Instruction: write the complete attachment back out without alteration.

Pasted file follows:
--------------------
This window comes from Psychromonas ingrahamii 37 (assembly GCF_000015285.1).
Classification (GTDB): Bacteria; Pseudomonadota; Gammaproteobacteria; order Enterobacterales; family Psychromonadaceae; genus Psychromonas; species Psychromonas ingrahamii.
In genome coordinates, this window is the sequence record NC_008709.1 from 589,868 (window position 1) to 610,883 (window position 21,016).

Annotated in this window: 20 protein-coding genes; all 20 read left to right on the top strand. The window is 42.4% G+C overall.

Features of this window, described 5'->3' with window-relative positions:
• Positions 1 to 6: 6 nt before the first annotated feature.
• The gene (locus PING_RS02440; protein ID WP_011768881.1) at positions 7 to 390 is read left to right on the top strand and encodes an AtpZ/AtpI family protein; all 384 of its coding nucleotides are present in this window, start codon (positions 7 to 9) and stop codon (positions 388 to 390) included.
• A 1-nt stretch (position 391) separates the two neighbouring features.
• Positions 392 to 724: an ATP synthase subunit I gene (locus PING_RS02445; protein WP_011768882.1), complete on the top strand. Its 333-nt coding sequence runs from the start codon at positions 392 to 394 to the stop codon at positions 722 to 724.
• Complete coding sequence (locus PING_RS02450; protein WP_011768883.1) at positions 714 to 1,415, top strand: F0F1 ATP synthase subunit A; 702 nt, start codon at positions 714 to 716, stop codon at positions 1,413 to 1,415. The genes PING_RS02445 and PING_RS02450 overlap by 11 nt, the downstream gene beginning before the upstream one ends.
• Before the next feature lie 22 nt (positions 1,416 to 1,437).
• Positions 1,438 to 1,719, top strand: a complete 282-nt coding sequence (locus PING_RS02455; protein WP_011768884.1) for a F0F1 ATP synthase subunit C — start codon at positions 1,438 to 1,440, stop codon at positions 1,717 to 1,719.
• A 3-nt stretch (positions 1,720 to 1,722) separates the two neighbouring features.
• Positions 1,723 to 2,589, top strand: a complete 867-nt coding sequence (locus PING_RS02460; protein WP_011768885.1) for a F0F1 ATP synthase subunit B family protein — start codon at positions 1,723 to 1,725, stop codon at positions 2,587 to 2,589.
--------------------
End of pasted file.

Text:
This window comes from Psychromonas ingrahamii 37 (assembly GCF_000015285.1).
Classification (GTDB): Bacteria; Pseudomonadota; Gammaproteobacteria; order Enterobacterales; family Psychromonadaceae; genus Psychromonas; species Psychromonas ingrahamii.
In genome coordinates, this window is the sequence record NC_008709.1 from 589,868 (window position 1) to 610,883 (window position 21,016).

Annotated in this window: 20 protein-coding genes; all 20 read left to right on the top strand. The window is 42.4% G+C overall.

Features of this window, described 5'->3' with window-relative positions:
• Positions 1 to 6: 6 nt before the first annotated feature.
• The gene (locus PING_RS02440; protein ID WP_011768881.1) at positions 7 to 390 is read left to right on the top strand and encodes an AtpZ/AtpI family protein; all 384 of its coding nucleotides are present in this window, start codon (positions 7 to 9) and stop codon (positions 388 to 390) included.
• A 1-nt stretch (position 391) separates the two neighbouring features.
• Positions 392 to 724: an ATP synthase subunit I gene (locus PING_RS02445; protein WP_011768882.1), complete on the top strand. Its 333-nt coding sequence runs from the start codon at positions 392 to 394 to the stop codon at positions 722 to 724.
• Complete coding sequence (locus PING_RS02450; protein WP_011768883.1) at positions 714 to 1,415, top strand: F0F1 ATP synthase subunit A; 702 nt, start codon at positions 714 to 716, stop codon at positions 1,413 to 1,415. The genes PING_RS02445 and PING_RS02450 overlap by 11 nt, the downstream gene beginning before the upstream one ends.
• Before the next feature lie 22 nt (positions 1,416 to 1,437).
• Positions 1,438 to 1,719, top strand: a complete 282-nt coding sequence (locus PING_RS02455; protein WP_011768884.1) for a F0F1 ATP synthase subunit C — start codon at positions 1,438 to 1,440, stop codon at positions 1,717 to 1,719.
• A 3-nt stretch (positions 1,720 to 1,722) separates the two neighbouring features.
• Positions 1,723 to 2,589, top strand: a complete 867-nt coding sequence (locus PING_RS02460; protein WP_011768885.1) for a F0F1 ATP synthase subunit B family protein — start codon at positions 1,723 to 1,725, stop codon at positions 2,587 to 2,589.